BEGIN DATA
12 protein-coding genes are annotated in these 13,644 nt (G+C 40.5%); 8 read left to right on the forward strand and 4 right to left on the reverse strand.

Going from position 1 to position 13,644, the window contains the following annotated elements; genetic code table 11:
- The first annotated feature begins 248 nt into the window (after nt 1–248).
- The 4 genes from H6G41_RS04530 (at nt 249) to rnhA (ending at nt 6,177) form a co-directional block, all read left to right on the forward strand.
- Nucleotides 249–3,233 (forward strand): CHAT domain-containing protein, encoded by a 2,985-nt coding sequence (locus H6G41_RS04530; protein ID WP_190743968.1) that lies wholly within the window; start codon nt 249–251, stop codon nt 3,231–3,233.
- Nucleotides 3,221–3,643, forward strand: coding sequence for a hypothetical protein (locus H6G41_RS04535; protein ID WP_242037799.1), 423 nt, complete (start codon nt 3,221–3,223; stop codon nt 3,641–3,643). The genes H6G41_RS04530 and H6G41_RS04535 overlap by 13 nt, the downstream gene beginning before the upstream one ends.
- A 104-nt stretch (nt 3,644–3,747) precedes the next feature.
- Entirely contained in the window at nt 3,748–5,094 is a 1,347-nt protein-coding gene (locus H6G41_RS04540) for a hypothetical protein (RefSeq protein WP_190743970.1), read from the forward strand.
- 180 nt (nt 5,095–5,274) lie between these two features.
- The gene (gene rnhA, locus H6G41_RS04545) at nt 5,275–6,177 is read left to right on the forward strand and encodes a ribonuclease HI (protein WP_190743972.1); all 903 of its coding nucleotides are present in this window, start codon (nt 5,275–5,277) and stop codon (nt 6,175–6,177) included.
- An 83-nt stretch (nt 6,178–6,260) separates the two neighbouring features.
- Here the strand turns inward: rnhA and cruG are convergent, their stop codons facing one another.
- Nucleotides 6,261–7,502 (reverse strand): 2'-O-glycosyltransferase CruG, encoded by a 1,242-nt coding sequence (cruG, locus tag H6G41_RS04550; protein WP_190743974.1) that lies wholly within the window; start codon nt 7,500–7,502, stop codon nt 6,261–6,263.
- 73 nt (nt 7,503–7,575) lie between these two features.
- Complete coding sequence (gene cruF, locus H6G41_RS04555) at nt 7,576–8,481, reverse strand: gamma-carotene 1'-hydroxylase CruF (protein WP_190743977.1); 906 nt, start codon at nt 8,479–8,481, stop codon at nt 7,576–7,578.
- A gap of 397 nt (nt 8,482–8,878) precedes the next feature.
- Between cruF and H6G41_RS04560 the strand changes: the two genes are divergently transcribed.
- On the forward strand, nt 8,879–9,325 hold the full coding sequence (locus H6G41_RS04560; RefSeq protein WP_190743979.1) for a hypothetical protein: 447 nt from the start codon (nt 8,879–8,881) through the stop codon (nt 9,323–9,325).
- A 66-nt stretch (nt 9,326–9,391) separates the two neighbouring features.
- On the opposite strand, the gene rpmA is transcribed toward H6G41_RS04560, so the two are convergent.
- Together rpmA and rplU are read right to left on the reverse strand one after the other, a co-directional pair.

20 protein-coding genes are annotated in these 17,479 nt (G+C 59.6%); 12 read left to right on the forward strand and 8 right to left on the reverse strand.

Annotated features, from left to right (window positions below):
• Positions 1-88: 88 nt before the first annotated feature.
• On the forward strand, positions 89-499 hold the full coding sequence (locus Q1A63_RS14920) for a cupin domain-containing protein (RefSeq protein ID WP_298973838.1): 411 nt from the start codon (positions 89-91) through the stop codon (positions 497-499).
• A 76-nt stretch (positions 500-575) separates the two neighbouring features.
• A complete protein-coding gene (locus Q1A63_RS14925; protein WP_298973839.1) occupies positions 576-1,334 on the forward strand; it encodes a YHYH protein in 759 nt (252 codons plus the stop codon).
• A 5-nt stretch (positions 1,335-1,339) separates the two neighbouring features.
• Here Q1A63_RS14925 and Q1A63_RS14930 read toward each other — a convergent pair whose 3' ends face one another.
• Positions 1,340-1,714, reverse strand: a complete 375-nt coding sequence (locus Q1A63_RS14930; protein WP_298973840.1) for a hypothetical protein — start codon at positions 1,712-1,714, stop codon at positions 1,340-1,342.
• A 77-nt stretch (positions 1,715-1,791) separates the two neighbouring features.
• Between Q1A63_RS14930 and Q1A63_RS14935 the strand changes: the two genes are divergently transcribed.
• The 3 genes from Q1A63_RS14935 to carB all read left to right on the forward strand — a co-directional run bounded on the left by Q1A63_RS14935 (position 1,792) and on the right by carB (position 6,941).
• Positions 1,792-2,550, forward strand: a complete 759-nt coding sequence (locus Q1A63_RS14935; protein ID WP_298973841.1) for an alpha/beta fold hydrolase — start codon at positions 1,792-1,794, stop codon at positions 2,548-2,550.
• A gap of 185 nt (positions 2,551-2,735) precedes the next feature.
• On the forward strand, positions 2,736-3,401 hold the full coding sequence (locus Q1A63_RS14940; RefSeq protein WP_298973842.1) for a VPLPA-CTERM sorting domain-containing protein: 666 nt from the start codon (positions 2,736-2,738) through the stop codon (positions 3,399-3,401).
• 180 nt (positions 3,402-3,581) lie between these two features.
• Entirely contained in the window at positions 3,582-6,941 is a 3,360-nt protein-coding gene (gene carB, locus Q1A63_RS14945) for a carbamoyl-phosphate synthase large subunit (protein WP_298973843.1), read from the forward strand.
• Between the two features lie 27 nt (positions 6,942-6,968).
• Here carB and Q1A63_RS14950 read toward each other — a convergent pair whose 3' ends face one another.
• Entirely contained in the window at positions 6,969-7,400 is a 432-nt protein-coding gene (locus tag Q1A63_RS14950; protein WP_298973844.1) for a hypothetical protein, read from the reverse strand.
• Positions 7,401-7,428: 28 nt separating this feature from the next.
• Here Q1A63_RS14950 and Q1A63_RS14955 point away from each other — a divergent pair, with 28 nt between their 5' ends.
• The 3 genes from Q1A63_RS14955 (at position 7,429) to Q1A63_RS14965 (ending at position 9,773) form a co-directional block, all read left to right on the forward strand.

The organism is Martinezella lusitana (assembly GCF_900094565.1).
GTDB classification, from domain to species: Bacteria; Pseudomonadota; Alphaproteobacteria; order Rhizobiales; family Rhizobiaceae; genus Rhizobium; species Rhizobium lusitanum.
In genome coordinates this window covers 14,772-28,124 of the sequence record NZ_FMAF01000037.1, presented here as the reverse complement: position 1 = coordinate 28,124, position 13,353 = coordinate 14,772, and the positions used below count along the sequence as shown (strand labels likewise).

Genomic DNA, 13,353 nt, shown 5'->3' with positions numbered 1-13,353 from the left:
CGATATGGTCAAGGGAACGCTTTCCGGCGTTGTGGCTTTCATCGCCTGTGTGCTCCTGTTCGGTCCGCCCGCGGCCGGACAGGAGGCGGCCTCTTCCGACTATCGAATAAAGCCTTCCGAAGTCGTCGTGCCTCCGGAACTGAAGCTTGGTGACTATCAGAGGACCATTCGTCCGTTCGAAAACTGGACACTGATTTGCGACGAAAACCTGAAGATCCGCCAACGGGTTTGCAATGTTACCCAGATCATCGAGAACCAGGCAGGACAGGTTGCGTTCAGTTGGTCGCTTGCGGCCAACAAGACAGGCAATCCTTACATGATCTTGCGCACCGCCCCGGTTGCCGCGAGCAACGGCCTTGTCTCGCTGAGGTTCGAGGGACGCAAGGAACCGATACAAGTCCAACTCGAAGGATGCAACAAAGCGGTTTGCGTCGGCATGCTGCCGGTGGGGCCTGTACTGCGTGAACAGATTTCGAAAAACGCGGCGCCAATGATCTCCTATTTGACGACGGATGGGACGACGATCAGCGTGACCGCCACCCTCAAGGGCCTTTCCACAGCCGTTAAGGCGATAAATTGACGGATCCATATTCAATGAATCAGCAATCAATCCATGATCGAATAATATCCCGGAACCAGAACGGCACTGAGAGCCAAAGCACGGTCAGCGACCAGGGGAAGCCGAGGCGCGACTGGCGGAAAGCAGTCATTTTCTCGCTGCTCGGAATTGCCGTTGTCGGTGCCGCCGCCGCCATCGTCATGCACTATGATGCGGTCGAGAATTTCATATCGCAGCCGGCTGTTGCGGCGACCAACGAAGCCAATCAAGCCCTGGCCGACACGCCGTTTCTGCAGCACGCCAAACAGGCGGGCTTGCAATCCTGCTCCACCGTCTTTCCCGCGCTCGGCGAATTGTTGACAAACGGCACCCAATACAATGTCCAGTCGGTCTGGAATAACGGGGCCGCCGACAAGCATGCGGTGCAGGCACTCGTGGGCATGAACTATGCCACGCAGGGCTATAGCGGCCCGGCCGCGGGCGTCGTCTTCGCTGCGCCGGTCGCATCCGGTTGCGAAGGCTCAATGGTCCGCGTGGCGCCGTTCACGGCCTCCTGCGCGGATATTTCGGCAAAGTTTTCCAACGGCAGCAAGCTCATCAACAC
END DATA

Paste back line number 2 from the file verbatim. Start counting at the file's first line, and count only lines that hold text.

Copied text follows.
Going from position 1 to position 13,644, the window contains the following annotated elements; genetic code table 11: